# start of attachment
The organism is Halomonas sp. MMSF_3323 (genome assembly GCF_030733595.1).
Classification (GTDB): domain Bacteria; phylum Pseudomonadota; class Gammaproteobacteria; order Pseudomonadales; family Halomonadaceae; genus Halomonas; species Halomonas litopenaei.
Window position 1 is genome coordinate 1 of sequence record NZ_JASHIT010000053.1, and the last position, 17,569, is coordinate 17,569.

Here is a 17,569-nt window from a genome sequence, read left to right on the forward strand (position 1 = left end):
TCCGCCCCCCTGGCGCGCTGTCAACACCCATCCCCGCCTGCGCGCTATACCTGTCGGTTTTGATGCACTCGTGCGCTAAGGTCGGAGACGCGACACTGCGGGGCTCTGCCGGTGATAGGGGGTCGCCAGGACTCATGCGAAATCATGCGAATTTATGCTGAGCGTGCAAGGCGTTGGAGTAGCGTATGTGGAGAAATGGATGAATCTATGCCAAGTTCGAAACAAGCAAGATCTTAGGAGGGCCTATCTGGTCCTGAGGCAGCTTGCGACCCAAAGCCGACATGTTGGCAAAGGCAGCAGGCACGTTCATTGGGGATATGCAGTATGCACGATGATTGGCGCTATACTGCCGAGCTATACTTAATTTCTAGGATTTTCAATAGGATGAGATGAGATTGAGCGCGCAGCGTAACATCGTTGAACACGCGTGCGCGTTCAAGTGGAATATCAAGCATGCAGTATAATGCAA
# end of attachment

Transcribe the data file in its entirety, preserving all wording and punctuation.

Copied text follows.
The organism is Halomonas sp. MMSF_3323 (genome assembly GCF_030733595.1).
Classification (GTDB): domain Bacteria; phylum Pseudomonadota; class Gammaproteobacteria; order Pseudomonadales; family Halomonadaceae; genus Halomonas; species Halomonas litopenaei.
Window position 1 is genome coordinate 1 of sequence record NZ_JASHIT010000053.1, and the last position, 17,569, is coordinate 17,569.

Here is a 17,569-nt window from a genome sequence, read left to right on the forward strand (position 1 = left end):
TCCGCCCCCCTGGCGCGCTGTCAACACCCATCCCCGCCTGCGCGCTATACCTGTCGGTTTTGATGCACTCGTGCGCTAAGGTCGGAGACGCGACACTGCGGGGCTCTGCCGGTGATAGGGGGTCGCCAGGACTCATGCGAAATCATGCGAATTTATGCTGAGCGTGCAAGGCGTTGGAGTAGCGTATGTGGAGAAATGGATGAATCTATGCCAAGTTCGAAACAAGCAAGATCTTAGGAGGGCCTATCTGGTCCTGAGGCAGCTTGCGACCCAAAGCCGACATGTTGGCAAAGGCAGCAGGCACGTTCATTGGGGATATGCAGTATGCACGATGATTGGCGCTATACTGCCGAGCTATACTTAATTTCTAGGATTTTCAATAGGATGAGATGAGATTGAGCGCGCAGCGTAACATCGTTGAACACGCGTGCGCGTTCAAGTGGAATATCAAGCATGCAGTATAATGCAA